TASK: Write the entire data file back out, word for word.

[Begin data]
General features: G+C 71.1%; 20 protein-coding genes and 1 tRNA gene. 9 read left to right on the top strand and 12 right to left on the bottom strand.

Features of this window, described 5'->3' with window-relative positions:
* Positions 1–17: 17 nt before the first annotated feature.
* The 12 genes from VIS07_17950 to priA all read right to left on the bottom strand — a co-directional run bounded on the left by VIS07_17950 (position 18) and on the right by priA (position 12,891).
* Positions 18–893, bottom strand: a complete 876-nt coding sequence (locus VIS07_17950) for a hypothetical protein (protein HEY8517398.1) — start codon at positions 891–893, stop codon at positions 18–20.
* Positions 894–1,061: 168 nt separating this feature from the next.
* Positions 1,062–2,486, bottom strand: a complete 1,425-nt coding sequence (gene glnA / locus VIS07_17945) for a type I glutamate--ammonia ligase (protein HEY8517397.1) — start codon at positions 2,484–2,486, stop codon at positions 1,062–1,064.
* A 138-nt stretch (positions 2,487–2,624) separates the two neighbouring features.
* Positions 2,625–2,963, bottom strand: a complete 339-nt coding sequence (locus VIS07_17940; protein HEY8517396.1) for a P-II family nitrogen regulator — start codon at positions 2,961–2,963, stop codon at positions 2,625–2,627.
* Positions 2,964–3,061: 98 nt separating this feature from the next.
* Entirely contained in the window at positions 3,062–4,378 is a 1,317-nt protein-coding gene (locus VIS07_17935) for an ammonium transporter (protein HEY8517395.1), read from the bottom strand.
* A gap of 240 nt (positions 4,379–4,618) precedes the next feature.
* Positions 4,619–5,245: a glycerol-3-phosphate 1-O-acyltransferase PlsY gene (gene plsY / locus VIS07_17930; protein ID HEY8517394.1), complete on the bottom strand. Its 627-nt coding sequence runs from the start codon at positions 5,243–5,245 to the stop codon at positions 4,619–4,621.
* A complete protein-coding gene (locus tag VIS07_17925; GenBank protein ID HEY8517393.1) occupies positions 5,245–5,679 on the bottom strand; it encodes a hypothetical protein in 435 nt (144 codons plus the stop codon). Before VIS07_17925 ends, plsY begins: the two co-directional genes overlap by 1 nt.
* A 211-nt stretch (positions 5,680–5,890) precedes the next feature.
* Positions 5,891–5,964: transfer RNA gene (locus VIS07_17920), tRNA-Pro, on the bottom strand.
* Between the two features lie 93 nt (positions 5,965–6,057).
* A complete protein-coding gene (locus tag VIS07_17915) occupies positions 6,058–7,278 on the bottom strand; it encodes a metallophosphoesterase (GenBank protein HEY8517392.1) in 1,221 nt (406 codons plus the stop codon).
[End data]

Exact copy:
General features: G+C 71.1%; 20 protein-coding genes and 1 tRNA gene. 9 read left to right on the top strand and 12 right to left on the bottom strand.

Features of this window, described 5'->3' with window-relative positions:
* Positions 1–17: 17 nt before the first annotated feature.
* The 12 genes from VIS07_17950 to priA all read right to left on the bottom strand — a co-directional run bounded on the left by VIS07_17950 (position 18) and on the right by priA (position 12,891).
* Positions 18–893, bottom strand: a complete 876-nt coding sequence (locus VIS07_17950) for a hypothetical protein (protein HEY8517398.1) — start codon at positions 891–893, stop codon at positions 18–20.
* Positions 894–1,061: 168 nt separating this feature from the next.
* Positions 1,062–2,486, bottom strand: a complete 1,425-nt coding sequence (gene glnA / locus VIS07_17945) for a type I glutamate--ammonia ligase (protein HEY8517397.1) — start codon at positions 2,484–2,486, stop codon at positions 1,062–1,064.
* A 138-nt stretch (positions 2,487–2,624) separates the two neighbouring features.
* Positions 2,625–2,963, bottom strand: a complete 339-nt coding sequence (locus VIS07_17940; protein HEY8517396.1) for a P-II family nitrogen regulator — start codon at positions 2,961–2,963, stop codon at positions 2,625–2,627.
* Positions 2,964–3,061: 98 nt separating this feature from the next.
* Entirely contained in the window at positions 3,062–4,378 is a 1,317-nt protein-coding gene (locus VIS07_17935) for an ammonium transporter (protein HEY8517395.1), read from the bottom strand.
* A gap of 240 nt (positions 4,379–4,618) precedes the next feature.
* Positions 4,619–5,245: a glycerol-3-phosphate 1-O-acyltransferase PlsY gene (gene plsY / locus VIS07_17930; protein ID HEY8517394.1), complete on the bottom strand. Its 627-nt coding sequence runs from the start codon at positions 5,243–5,245 to the stop codon at positions 4,619–4,621.
* A complete protein-coding gene (locus tag VIS07_17925; GenBank protein ID HEY8517393.1) occupies positions 5,245–5,679 on the bottom strand; it encodes a hypothetical protein in 435 nt (144 codons plus the stop codon). Before VIS07_17925 ends, plsY begins: the two co-directional genes overlap by 1 nt.
* A 211-nt stretch (positions 5,680–5,890) precedes the next feature.
* Positions 5,891–5,964: transfer RNA gene (locus VIS07_17920), tRNA-Pro, on the bottom strand.
* Between the two features lie 93 nt (positions 5,965–6,057).
* A complete protein-coding gene (locus tag VIS07_17915) occupies positions 6,058–7,278 on the bottom strand; it encodes a metallophosphoesterase (GenBank protein HEY8517392.1) in 1,221 nt (406 codons plus the stop codon).